City of Sweaty Falls
Inga Studtmeier, Mayor
Frank Botulism, Commissioner of Planning and Development
STOP WORK ORDER
From: Sweaty Falls Department of Planning and Development
To: Playa De La Quesadilla Beach Club and Resort
Re: Unauthorized and Unregulated Waterfront Construction Commencing on July 3, 2012
This order to STOP WORK IMMEDIATELY is being issued to PLAYA DE LA QUESADILLA BEACH CLUB AND RESORT, LLC regarding the following complaint.
At or about 2:00pm on Tuesday, July 3, 2012, inspectors from the Department of Planning and Development responded to a complaint from a guest on the Company’s beachfront property. Reporting to the scene, the inspectors found the following violations:
- Building of structure in violation of waterfront regulations. Several construction workers were witnessed in the process of erecting unauthorized structures approximately 10 to 15 feet from the mean low water mark. The structures, which were approximately 6 to 12 inches tall, included several towers and conical structures encircled by a moat and seawall. Erection of these structures was approximately 5 to 10 feet below the mean high tide line. If inhabited, these structures would pose an immediate and mortal hazard to its occupants. In addition, the moat is a nonstandard design element which would require further review from the Planning and Development Commission.
- Violation of height and setback regulations. Although some of the structures do, in fact meet such regulations – the inspectors in particular noted the graceful lines of the pyramid atop the central tower – the development contains numerous examples of structures which block all sunlight from the surrounding spaces, such as the upside-down cylindrical structure which tapers at the base. The inclusion of a smiling Lego construction worker standing on the roof does nothing to mitigate this deficiency.
- Violation of zoning regulations. Although built to a far smaller scale than most surrounding structures (see Violation 4 below), the density of this new development far exceeds the surrounding RR-2 district. In fact, it slightly exceeds the CR-6 densities authorized in downtown Sweaty Falls. Allowance of a second downtown core within the city boundaries would signify a major policy shift that the current administration is not prepared to take, especially in light of the City’s continuing efforts to revitalize the existing commercial core. It would also require significant consultation with local public utilities, along with the Sweaty Falls Transit Authority to determine whether the capital and operating costs of extending bus service to this community can be justified.
- Violation of City Building Code. Regardless of their location, the structures were unfit for human habitation, falling approximately 98 percent short of minimum ceiling height and floor space requirements. Said dwellings also lacked sufficient light and ventilation, and were not equipped with running hot water, electricity, or gas.
- Impeding of sight lines. Construction of these dwellings began, unannounced, approximately 5 feet seaward of two sunbathers who had recently settled on property with an unobstructed ocean view. Construction of these structures impeded said view and resulted in significant dimunition of their property. Debris kicked up by the construction also resulted in a significant dimunition of their sandwiches.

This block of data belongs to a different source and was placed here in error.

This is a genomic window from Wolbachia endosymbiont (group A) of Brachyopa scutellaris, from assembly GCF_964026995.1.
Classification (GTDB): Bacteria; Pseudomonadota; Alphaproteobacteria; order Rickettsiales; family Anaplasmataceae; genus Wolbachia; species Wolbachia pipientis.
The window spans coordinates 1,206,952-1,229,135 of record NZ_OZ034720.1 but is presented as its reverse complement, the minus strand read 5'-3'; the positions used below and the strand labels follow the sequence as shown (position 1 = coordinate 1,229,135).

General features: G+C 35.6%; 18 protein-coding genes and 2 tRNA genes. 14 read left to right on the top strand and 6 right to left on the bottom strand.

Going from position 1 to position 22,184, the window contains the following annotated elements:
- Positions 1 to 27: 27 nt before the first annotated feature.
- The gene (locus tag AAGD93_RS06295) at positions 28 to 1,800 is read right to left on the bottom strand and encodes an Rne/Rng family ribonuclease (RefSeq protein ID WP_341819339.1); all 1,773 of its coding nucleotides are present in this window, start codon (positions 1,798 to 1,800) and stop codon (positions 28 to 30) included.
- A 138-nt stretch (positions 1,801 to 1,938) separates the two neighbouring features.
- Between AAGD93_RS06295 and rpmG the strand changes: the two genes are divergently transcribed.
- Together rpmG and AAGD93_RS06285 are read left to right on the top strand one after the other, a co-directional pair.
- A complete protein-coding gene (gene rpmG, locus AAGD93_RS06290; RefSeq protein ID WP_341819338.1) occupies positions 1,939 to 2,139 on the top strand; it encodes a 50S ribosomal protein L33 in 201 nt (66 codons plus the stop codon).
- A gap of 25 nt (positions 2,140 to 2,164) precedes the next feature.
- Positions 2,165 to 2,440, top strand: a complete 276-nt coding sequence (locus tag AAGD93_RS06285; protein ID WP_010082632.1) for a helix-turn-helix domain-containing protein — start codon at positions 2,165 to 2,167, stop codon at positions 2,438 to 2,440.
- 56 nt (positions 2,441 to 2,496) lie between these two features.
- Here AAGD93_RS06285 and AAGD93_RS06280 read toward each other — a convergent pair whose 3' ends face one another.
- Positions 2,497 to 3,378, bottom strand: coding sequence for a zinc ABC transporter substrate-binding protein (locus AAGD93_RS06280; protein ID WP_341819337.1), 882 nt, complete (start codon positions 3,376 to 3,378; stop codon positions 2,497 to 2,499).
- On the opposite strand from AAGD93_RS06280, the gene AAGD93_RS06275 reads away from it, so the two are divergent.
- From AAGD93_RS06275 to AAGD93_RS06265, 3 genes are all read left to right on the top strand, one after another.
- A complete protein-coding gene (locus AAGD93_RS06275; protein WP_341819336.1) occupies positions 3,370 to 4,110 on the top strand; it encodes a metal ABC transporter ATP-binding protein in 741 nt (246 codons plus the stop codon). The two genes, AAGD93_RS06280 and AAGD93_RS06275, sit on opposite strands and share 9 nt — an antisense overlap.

- Use of substandard construction materials. In lieu of wood frames, rebar, concrete, brick, mortar or steel, the construction crew appeared to be using sand. One laborer would periodically venture into the ocean and return to the site with wet sand. This material does not supply sufficient structural reinforcement to meet minimum occupancy standards.
- Use of substandard construction equipment. In a similar vein, most of the construction crew’s equipment appeared composed of bright yellow, green, pink, and blue pails, shovels and plastic molding. Leveling of flat sections of the property was made both by hand and with the assistance of a green Fisher-Price Made By Me Stamp ‘n’ Store Roller, valued at $5.99. Both Violations 6 and 7 are egregious breaches of minimum construction equipment safety standards, and we have notified OSHA of these conditions.
- Use of child labor. Under special and highly restricted circumstances, youths aged 14 to 17 are permitted by the state to participate in manual construction labor. The average age of the laborers used for this project was 6. The state’s Child Labor and Orphan Control Act of 1915 expressly forbids the use of laborers of this age, with the punishment being immediate electrocution, followed by death and additional strangulation of property owners permitting this activity.
- Lack of sufficient protective gear. Said laborers were wearing bathing suits. One appeared to wearing a Dora The Explorer bathing suit. This does not qualify as safe or acceptable protection. For example, not one of the laborers was wearing steel-toed work boots.
- Lack of environmental review. In direct violation of the National Environmental Policy Act of 1969, this structure has not undergone an environmental review of any sort. The penalty for violating this order is to conduct two environmental reviews the next time the developer wishes to undertake a project.
- Lack of building permit and Planning and Development Commission authorization. The development has not undergone even the most minimal review by the Commission staff. Had the developers of this property bothered followed the law, construction could have commenced as early as December.
Therefore, under penalty of destruction of you and your relatives, the PLAYA DE LA QUESADILLA BEACH CLUB AND RESORT, LLC is ordered to STOP WORK IMMEDIATELY on this project.